Look at us. We do not sit and talk anymore. Our conversations are restricted by media formats or by the distance between our connected screens. Brands can easily lead us to longer conversations. But do they? They give us short jabs of superfical warm and fuzzy potions that are not honest.
Recently I was at a party with old friends. We drank beer, shared food and had long conversations on art, divisive politics, food and parenthood. I realised how much I missed these dialogues. In this era they are personal challenges to clarify your own stance. It keeps you open, responsive and sharper. Not like advertisements – vials of ‘feel good’ dished out as instant gratification (‘Awwww!’) for their misunderstood cohort. Watch the ones that made me think.
When short-term goal is more important than brand purpose
When a brand wants to earn responses quickly without anchoring itself to their larger purpose you get a Kendall Jenner + Pepsi TV Commercial. It has stereotype minorities rising up with no specific cause indicated, in plastic settings. This ad faced flak and was banned. Some may argue that it did well as it gained views.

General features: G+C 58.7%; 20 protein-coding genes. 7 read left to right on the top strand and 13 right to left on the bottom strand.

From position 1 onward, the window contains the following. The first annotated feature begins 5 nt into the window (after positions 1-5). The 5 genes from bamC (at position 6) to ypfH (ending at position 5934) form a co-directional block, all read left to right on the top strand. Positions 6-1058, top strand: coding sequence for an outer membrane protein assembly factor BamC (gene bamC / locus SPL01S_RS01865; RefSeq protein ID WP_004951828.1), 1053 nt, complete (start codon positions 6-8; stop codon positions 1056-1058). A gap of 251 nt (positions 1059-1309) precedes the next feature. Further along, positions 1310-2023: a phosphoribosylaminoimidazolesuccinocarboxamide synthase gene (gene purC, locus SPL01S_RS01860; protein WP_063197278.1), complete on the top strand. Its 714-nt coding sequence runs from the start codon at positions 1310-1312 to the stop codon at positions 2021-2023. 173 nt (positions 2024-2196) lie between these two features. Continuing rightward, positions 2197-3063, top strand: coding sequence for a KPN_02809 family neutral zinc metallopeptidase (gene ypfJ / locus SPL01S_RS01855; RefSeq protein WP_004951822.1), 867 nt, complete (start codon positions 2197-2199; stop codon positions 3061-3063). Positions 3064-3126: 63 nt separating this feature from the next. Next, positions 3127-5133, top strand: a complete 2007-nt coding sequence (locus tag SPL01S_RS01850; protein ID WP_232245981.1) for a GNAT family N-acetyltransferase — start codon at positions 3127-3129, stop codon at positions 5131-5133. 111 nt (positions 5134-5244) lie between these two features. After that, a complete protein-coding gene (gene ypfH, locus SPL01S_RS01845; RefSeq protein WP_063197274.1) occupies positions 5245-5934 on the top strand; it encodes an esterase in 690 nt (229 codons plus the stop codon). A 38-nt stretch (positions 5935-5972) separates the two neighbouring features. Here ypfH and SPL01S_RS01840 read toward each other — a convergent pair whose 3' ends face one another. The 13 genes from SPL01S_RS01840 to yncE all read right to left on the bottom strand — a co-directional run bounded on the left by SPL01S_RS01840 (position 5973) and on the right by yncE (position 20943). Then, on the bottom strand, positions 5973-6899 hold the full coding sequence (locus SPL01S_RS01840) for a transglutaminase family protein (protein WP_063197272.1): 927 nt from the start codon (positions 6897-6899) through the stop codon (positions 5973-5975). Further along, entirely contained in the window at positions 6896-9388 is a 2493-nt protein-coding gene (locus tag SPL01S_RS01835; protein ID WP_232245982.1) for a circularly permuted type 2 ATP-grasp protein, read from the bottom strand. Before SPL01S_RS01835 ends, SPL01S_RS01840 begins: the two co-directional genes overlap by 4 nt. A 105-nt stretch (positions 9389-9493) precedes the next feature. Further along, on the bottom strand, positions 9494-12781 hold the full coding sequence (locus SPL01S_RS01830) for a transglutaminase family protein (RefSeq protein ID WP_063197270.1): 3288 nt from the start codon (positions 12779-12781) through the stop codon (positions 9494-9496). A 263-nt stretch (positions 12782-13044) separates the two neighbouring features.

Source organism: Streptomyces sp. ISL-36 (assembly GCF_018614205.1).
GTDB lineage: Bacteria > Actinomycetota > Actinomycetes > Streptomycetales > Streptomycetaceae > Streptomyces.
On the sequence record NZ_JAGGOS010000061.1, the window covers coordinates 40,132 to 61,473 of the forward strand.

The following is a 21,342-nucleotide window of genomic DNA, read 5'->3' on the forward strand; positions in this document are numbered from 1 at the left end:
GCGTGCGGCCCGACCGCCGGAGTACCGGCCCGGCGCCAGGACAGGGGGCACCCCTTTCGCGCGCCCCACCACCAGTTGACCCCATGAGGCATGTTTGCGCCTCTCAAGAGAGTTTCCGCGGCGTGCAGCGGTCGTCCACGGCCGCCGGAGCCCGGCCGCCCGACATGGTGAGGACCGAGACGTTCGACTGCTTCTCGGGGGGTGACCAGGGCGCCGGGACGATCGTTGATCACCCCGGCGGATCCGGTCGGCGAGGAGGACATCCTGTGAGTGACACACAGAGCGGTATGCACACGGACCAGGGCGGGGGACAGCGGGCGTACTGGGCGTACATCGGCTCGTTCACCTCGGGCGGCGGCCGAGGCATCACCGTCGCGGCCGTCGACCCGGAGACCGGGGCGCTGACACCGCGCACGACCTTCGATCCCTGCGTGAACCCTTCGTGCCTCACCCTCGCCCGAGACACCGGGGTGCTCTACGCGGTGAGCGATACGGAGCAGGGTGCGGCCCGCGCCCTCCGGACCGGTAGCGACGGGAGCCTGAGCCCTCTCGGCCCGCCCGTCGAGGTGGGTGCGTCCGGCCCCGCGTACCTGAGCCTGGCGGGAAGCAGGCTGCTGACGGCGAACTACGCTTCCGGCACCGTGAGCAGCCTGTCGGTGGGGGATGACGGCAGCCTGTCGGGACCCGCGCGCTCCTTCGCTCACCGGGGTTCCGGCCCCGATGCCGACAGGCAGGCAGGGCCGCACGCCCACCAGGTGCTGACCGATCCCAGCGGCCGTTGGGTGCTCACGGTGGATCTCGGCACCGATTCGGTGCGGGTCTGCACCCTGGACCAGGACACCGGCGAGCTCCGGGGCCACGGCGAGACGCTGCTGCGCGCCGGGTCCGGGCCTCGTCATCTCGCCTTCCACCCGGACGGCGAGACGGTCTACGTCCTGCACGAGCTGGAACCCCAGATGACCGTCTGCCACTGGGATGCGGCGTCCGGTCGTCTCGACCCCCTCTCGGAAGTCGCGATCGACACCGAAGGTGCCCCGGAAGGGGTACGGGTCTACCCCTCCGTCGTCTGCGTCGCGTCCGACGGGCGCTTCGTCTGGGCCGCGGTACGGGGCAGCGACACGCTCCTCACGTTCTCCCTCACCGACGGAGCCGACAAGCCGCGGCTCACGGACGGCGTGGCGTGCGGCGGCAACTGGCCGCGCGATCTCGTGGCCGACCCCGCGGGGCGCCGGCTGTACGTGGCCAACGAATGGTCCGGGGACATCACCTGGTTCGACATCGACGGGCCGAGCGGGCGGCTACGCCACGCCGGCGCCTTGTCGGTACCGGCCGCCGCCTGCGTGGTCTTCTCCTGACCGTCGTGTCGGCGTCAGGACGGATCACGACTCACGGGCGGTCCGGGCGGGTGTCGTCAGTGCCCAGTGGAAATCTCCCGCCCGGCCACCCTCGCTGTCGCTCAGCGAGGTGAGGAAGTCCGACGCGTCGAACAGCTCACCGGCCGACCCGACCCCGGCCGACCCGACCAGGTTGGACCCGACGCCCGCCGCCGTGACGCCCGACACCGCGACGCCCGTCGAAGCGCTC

When riding the response is better than thinking new
We have seen video activation experiments by brands where strangers kiss on camera, take DNA tests that make them cousins and other bizarre acts that suitably expose their humanity over race, religion, creed or sexual preferences. This is yet another ideologically divided strangers meet cute video. For those who do not know a meet cute, it is a fictional scene, typically in film or television, in which a couple meets for the first time in a way that is considered adorable, entertaining, or amusing. But can this idea work with any beverage brand? Does this create conversations or gets more likes over Pepsi?
When authenticity questions the purpose
I can easily dismiss this advertisement as media pimping images of human misery for their gain. But are we not addicted to news and events around the World. Whether it is Arnab’s argumentative dog pound flavour or Caravan’s narrative style we crave to know the truth, reported well. As a TV commercial, this one confuses me. How important is truth for the media today? How undoctored and authentic is the news that we get? Or is this just a stance against Trump’s policies when his 100th-day approval ratings are the lowest in modern history?
If you did notice, I have avoided the term millennials as this seems to be a misleading generalisation to a much-evolved cohort. While I do not qualify as a millennial, as a connected citizen of this planet I also am troubled by this divisive World and seek authentic brands. I wish that brands stay responsible and do not trivialise issues that affect humanity.